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Ash Wednesday


It is a new day in the church.

No, I am not talking about Christology or Pnematology, high church or  low church, or even wafer or real bread . . .  I am talking about the age-old question, “Hey Father Stan, is that dirt on your forehead?”  For years, I have known this question was coming on Ash Wednesday and I am always prepared with an age appropriate response, trying, in 25 words or less, to convey the full content of our salvation history, church calendar, and this ancient liturgical practice to the person who asks {Sidebar: I prefer this question  come from children; they are always more willing to accept the ambiguity of my compact response}.   Without fail, each year it comes and each year I am ready.

It is a new day.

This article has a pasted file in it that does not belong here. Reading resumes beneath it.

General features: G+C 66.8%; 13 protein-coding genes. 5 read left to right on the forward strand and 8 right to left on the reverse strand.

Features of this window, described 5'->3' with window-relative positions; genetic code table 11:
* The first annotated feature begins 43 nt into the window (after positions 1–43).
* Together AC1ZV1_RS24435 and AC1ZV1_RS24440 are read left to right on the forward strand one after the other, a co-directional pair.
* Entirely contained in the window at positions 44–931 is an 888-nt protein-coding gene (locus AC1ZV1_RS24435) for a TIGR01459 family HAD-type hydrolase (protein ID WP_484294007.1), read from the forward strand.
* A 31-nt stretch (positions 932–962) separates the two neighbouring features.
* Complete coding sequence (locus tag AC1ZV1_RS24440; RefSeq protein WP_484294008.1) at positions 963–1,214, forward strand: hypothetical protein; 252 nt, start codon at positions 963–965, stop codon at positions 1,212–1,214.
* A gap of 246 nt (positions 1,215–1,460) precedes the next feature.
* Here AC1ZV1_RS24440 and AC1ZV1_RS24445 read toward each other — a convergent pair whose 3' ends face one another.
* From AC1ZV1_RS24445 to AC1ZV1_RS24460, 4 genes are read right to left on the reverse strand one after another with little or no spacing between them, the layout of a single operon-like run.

This morning, I led 3 and 4 year-old chapel at our school.   Chapel followed soon after the early morning Ash Wednesday liturgy, so, of course, I had ashes in the shape of a cross on my forehead.  One of the teachers asked me if I was ready to explain the ashes.  With great confidence and the certain knowledge of my past competency in this matter, I replied, “If asked, I am ready!”

I didn’t have to wait long . . .

“Hey Fr. Stan,” the cute little girl with curly auburn hair, freckles,  a brightly colored smock, and stripped leggings called out, “is that a tattoo on your forehead?”

—-long pause—-

Not the question I was prepared to answer.  It is a new day.

Next year, I will be prepared, “Yes, let me tell you about chrismation and the “tattoo” that shows up once a year”

(note: I was asked about the ashes on my forehead three separate times as I visited with children at chapel this morning.  All three times they wondered, “Is that a tattoo?”  It is a new day!)